Archaeology, Organ Donation, and a Jewish Hockey Star

Globe MouseAround the world in four clicks! We hand-pick unusual and noteworthy news items of Jewish interest from all corners of the globe. It’s like taking your web-surfing in a convenient “to go” cup. A fresh serving of news, brought to you by JewDub.

This week, we showcase a mix of old and new. On one hand, we dig a story about archaeology (couldn’t resist that one!) and dive into a philosophical debate about the Jewish people’s biblically-based “chosen” status. On the contemporary side, we take a look at organ donation in Israel, and bring your attention to a great profile of a Jewish hockey player representing Germany.

Danielle Ofri, M.D., writes of a new Israeli initiative that gives transplant priority to patients who are also organ donors.

Haaretz reports as archeologists uncover Aelia Capitolina, a Roman city built on the ruins of the 2nd Temple.

The New York Times explores sports and nationality vis-a-vis hockey player Evan Kaufmann, one of a handful of German Jews to represent post-World War II Germany in international competition.

The Chosen People?: Deborah Waxman and Nancy Fuchs-Kreimer offer two views on Jewish peoplehood in ZEEK: The Jewish Journal of Thought and Culture.

 

By |2017-09-04T22:43:01+00:00February 23rd, 2012|Categories: Global Judaism|Tags: |0 Comments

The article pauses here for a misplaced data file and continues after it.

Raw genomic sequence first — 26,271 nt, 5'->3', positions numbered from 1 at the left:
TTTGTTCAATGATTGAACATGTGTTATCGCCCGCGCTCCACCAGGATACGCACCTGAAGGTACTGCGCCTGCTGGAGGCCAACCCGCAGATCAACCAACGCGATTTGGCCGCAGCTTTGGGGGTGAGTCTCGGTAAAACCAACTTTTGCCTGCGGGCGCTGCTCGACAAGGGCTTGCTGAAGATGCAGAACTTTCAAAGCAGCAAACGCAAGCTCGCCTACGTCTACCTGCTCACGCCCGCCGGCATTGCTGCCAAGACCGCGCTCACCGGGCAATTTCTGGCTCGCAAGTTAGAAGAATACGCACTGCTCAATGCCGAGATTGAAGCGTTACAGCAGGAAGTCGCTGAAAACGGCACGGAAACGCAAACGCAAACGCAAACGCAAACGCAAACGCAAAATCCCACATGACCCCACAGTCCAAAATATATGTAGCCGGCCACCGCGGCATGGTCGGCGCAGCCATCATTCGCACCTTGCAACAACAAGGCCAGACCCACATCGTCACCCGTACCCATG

About the Author:

Sarah Zaides is a PhD Candidate in the Department of History at the University of Washington. She holds the Charlotte W. Newcombe Fellowship from the Woodrow Wilson Foundation, was previously the Stroum and Althea Stroum Graduate Fellow and the Titus Ellison Fellow from the Jackson School of International Studies, and has been a recipient of fellowships from the Memorial Foundation for Jewish Culture, the Hebrew University of Jerusalem’s Vidal Sassoon Center, and the US Department of State. She is currently at work on a dissertation titled "Tevye’s Ottoman Daughter: Sephardi and Ashkenazi Jewries in the Shatterzones of Empire 1882-1923," which follows the saga of Russian Jews in Constantinople and Western Anatolia on the eve of Turkish and Soviet statehood. When Sarah isn't writing her dissertation, you can find her chasing vitamin D or working toward her life goal of being able to play (at least) the first movement of each of Beethoven's 32 piano sonatas.

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